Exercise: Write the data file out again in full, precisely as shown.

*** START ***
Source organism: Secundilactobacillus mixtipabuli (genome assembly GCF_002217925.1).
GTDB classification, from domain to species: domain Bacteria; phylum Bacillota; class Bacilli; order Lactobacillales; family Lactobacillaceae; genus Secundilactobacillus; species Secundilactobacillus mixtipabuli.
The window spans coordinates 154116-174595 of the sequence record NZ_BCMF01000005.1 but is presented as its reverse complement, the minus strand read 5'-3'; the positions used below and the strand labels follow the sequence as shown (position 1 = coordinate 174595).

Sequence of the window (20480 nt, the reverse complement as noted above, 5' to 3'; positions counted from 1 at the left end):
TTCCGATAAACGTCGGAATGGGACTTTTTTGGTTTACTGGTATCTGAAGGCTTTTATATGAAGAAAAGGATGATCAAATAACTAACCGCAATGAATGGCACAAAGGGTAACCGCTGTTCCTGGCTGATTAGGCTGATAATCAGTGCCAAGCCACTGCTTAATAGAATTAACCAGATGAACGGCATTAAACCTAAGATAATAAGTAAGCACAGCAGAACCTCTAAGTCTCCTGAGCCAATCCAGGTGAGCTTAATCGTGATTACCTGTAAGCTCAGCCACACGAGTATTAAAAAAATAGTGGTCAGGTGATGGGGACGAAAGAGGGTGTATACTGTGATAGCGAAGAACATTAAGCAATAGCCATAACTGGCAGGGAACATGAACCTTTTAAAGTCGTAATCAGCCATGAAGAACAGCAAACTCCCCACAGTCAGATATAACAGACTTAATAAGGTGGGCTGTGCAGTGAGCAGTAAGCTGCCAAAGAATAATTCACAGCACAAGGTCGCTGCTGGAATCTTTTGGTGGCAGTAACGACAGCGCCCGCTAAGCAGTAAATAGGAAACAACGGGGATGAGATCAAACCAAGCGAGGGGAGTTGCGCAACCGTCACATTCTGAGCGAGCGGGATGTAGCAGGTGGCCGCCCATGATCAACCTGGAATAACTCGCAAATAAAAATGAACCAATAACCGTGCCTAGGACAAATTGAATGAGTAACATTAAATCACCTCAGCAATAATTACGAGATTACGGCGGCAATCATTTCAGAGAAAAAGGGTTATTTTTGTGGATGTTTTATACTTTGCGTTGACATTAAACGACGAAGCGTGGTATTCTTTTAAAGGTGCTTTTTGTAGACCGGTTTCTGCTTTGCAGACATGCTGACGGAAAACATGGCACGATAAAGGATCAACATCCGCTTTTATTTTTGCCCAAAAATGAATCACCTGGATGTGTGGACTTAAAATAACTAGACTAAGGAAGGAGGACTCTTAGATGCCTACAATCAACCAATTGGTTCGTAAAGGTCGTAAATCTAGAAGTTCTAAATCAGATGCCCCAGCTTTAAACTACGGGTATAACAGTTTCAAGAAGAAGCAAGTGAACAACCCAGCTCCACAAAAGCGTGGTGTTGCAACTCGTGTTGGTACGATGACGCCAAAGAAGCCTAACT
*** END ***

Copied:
Source organism: Secundilactobacillus mixtipabuli (genome assembly GCF_002217925.1).
GTDB classification, from domain to species: domain Bacteria; phylum Bacillota; class Bacilli; order Lactobacillales; family Lactobacillaceae; genus Secundilactobacillus; species Secundilactobacillus mixtipabuli.
The window spans coordinates 154116-174595 of the sequence record NZ_BCMF01000005.1 but is presented as its reverse complement, the minus strand read 5'-3'; the positions used below and the strand labels follow the sequence as shown (position 1 = coordinate 174595).

Sequence of the window (20480 nt, the reverse complement as noted above, 5' to 3'; positions counted from 1 at the left end):
TTCCGATAAACGTCGGAATGGGACTTTTTTGGTTTACTGGTATCTGAAGGCTTTTATATGAAGAAAAGGATGATCAAATAACTAACCGCAATGAATGGCACAAAGGGTAACCGCTGTTCCTGGCTGATTAGGCTGATAATCAGTGCCAAGCCACTGCTTAATAGAATTAACCAGATGAACGGCATTAAACCTAAGATAATAAGTAAGCACAGCAGAACCTCTAAGTCTCCTGAGCCAATCCAGGTGAGCTTAATCGTGATTACCTGTAAGCTCAGCCACACGAGTATTAAAAAAATAGTGGTCAGGTGATGGGGACGAAAGAGGGTGTATACTGTGATAGCGAAGAACATTAAGCAATAGCCATAACTGGCAGGGAACATGAACCTTTTAAAGTCGTAATCAGCCATGAAGAACAGCAAACTCCCCACAGTCAGATATAACAGACTTAATAAGGTGGGCTGTGCAGTGAGCAGTAAGCTGCCAAAGAATAATTCACAGCACAAGGTCGCTGCTGGAATCTTTTGGTGGCAGTAACGACAGCGCCCGCTAAGCAGTAAATAGGAAACAACGGGGATGAGATCAAACCAAGCGAGGGGAGTTGCGCAACCGTCACATTCTGAGCGAGCGGGATGTAGCAGGTGGCCGCCCATGATCAACCTGGAATAACTCGCAAATAAAAATGAACCAATAACCGTGCCTAGGACAAATTGAATGAGTAACATTAAATCACCTCAGCAATAATTACGAGATTACGGCGGCAATCATTTCAGAGAAAAAGGGTTATTTTTGTGGATGTTTTATACTTTGCGTTGACATTAAACGACGAAGCGTGGTATTCTTTTAAAGGTGCTTTTTGTAGACCGGTTTCTGCTTTGCAGACATGCTGACGGAAAACATGGCACGATAAAGGATCAACATCCGCTTTTATTTTTGCCCAAAAATGAATCACCTGGATGTGTGGACTTAAAATAACTAGACTAAGGAAGGAGGACTCTTAGATGCCTACAATCAACCAATTGGTTCGTAAAGGTCGTAAATCTAGAAGTTCTAAATCAGATGCCCCAGCTTTAAACTACGGGTATAACAGTTTCAAGAAGAAGCAAGTGAACAACCCAGCTCCACAAAAGCGTGGTGTTGCAACTCGTGTTGGTACGATGACGCCAAAGAAGCCTAACT